Gray Goose is Blue.

“I’m blue.” Goose said, as he climbed out of bed.
Of course, he wasn’t. He was gray, like the day.
He was only blue on the inside of his head,
but some days, that’s enough.

He pulled on a robe and tied the sash tight.
For breakfast, in the fridge, there was only a smidge
of milk left. He would have to go out, despite
his mood which was foul.

“Oh, yuck!” He exclaimed, as the rain began to pour.
He hunched his head and would have run, not for fun,
but for cover, but he needed to get to the store.
Milk is important.

With his head hunched down, Goose couldn’t see a thing
so he walked right into Dog, and got him sog-
-gy, which just figured.  It was the kind of day that can bring
out the bad sort of luck.

“My! You’re all wet!” Dog observed of Goose,
rather obviously Goose thought. But, Dog, a swell fella, held his umbrella
over Goose while they walked.  Watching his chum, Dog began to deduce
the sort of day Goose was having.

They walked to the store and turned to head back
before Goose thought to ask why Dog had been out in the wet. “Don’t fret,”
said Dog, “but I haven’t had breakfast. I found that I lack-
-ed the necessary ingredients.

Goose felt rather bad. Here he had been feeling sorry and blue,
and Dog had been with him in the cold, but Dog, good as gold,
hadn’t complained. “Come on in,” said Goose, “I have enough for two,
and, I’d love to have the company.”

And, of course, Dog accepted, he was hungry, and understood
that when you’re blue in the head it’s better to be with a friend, who’ll lend
you a smile when you’re out of your own.  Besides he would
rather stay, as he’d woken up feeling rather blue himself.

My friend, Chris, suggested that I should write and illustrate children’s books. I think I’ll see if I can put together some illustrations for this. I wrote it over the course of about an hour after I put Fiona to bed. Constructive criticism welcomed!

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7 thoughts on “Gray Goose is Blue.

      • Your daughter sounds smart so that’s not surprising lol. I guess it would depend on the specific age group you’re trying to reach… I’ve heard that’s important when writing children’s books, or any books for that matter. Writing for a general, who cares who reads it, audience doesn’t usually pan out as well as “I want to write for teens.” or “I want to write a story for 2-3 year olds”. Supposedly. 🙂

  1. Huzzah!

    This was very fun. We have been having very gray and soggy weather this morning, and I can totally picture the whole story in detail. What kind of Dog are you thinking of?

    I love the meter of the first two stansas. The rhyme-scheme held true even if the tempo changed a bit. It might be possible to tighten it over all, or not. As a one page poem, that might matter, in a children’s book, no so much, as each stansa would get it’s own page.

    Given the rain, and your talents, are you thinking water color illustrations?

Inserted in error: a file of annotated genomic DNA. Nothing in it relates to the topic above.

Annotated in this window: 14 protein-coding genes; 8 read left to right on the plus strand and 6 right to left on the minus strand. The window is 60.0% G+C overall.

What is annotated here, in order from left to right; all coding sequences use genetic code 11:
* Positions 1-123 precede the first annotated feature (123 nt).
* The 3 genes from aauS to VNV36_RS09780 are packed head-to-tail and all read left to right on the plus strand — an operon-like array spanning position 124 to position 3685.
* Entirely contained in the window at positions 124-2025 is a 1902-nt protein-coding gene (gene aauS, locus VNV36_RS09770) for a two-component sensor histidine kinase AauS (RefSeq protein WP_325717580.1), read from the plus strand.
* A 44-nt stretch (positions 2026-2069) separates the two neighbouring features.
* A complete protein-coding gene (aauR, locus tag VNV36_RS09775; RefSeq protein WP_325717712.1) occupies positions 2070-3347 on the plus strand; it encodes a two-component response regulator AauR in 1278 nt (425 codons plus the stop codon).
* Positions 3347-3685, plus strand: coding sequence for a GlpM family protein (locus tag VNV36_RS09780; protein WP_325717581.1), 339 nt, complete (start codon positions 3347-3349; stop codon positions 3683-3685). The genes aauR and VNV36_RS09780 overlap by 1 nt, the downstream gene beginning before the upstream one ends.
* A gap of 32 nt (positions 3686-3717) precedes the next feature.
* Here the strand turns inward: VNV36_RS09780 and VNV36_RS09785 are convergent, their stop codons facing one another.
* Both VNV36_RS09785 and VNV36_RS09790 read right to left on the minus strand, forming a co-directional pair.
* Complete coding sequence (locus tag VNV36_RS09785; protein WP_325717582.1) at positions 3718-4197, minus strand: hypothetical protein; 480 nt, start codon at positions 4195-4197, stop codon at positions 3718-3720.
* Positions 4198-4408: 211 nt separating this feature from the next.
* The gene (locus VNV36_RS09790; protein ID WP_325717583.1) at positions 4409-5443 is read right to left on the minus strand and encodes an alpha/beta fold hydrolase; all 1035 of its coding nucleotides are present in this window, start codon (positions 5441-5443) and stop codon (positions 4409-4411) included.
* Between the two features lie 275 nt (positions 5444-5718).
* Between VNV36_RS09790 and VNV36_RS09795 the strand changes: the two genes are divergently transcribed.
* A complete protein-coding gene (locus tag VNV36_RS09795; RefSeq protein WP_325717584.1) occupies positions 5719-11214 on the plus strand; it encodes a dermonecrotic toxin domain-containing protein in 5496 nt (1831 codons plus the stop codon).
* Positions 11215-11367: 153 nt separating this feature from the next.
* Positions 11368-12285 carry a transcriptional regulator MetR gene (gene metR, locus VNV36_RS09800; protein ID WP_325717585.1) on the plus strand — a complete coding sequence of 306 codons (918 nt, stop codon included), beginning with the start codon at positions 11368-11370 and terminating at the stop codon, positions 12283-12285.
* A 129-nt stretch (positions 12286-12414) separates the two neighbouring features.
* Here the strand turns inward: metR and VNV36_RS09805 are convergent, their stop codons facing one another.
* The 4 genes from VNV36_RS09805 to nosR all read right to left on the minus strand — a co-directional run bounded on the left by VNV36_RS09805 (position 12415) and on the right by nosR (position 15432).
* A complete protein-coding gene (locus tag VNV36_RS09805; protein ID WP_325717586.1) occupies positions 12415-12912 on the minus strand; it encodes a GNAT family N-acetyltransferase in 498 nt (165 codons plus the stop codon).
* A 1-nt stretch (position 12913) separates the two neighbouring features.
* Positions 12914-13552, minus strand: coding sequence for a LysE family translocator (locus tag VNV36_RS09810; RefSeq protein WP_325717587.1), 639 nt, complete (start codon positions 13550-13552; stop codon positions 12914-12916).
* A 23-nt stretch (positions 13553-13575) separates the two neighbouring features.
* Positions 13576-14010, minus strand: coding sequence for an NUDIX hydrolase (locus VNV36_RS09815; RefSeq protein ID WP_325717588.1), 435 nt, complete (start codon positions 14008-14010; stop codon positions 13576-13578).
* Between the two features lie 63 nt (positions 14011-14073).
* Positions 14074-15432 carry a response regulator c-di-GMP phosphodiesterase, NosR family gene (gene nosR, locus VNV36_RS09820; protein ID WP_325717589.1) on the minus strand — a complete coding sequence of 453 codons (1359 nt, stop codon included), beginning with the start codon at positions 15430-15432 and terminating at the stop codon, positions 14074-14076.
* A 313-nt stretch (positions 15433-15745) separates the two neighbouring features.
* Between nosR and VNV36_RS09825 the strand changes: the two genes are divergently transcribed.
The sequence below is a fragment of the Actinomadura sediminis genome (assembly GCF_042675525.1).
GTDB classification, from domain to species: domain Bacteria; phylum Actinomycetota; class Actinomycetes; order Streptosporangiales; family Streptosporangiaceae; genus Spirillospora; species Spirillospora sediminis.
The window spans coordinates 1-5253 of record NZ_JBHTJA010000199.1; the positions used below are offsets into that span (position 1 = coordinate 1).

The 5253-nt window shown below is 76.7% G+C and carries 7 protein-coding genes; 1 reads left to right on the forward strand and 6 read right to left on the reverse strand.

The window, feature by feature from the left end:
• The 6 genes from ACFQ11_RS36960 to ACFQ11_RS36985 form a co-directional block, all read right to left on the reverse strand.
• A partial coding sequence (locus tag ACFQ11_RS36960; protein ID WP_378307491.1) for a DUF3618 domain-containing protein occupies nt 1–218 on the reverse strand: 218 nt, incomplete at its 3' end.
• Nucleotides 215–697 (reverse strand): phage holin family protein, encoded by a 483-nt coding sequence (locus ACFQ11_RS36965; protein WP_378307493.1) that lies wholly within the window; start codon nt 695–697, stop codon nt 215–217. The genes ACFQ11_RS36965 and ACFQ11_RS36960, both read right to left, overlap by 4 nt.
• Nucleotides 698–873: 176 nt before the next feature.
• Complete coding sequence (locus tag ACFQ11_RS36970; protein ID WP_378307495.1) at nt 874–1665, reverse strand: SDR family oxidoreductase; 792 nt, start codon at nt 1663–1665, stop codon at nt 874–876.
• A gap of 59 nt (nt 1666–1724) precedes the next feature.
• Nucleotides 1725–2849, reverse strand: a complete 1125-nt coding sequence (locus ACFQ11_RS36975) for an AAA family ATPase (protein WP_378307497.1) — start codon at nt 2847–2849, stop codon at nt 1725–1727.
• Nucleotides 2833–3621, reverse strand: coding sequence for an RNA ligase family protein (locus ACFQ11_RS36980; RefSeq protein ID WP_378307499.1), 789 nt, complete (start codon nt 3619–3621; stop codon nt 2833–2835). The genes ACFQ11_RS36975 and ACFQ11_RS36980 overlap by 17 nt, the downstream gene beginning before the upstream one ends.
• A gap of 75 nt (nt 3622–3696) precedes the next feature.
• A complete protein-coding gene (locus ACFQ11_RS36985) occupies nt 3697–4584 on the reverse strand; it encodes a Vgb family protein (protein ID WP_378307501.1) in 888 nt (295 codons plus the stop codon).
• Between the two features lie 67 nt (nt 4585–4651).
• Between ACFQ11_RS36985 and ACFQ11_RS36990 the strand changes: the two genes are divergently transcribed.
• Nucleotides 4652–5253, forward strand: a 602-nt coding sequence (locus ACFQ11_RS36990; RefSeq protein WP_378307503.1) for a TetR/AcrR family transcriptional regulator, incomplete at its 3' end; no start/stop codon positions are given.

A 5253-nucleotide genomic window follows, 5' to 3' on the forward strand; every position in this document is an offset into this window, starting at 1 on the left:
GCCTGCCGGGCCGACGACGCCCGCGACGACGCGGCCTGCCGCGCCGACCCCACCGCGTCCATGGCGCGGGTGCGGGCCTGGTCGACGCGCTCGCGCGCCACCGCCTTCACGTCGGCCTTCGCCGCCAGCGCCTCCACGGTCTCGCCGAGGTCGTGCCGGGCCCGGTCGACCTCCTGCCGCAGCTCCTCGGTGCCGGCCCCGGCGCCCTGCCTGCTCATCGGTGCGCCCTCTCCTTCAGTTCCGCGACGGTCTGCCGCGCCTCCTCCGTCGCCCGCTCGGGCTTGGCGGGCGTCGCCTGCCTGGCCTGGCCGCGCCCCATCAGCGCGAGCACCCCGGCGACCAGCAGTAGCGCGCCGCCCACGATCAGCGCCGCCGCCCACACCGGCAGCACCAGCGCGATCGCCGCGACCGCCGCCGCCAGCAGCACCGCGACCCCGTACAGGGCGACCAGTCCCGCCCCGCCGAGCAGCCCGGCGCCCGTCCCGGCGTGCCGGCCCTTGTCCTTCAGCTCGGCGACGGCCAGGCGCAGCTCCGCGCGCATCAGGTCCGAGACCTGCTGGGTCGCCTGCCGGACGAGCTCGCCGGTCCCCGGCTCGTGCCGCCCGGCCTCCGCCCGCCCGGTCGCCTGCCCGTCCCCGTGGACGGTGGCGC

• I can’t talk about the illustrations until I do them, I have enough anxiety about this stuff that if I start talking about them I won’t be able to do them. So, if it’s going to get finished you can’t try to pry that stuff out of me!!!!

      On the meter, you’re right that it started to lengthen towards the end. I’ll give it a couple of weeks, then see if I can tighten it up. If I try to do it without waiting I’ll probably just delete the whole thing in a fit of “This is just pure crap! Burn it with FIRE!” that I get when reviewing my own work.

  2. I like it. And I like having the more detailed language and ideas. My brother and I always ended up reading over our age level, because everything designed for kids was boring. The few tales we did love were those that had more meaning to them and made you think but were still fun…which I see this story going for.

    It’s kind of way Mr. Rogers was so popular and actually controversial when his show came out. He believed kids could handle tougher topics and more than what most kids shows gave them at the time. He talked about family members dying and dealing with grief, about feeling sad and how to identify why, and just so many things. I remember being little and watching his show and being grateful that someone else wasn’t just treating me like I couldn’t handle things…anyways. I really like the story. Good luck on the illustrations. You’ll do wonderful. 🙂

    • Mr Rogers was wonderful. I remember being drawn to his gentle quietness when I was little. It was so much easier for me to process everything in his peaceful calm than in the bright colors and noises of everything else.

      I’m finding that Fiona is having that problem with needing more advanced language, but still needing shorter stories. She has a two-year-old attention span, but an advanced vocabulary and understanding. It’s hard to find books that meet that need.

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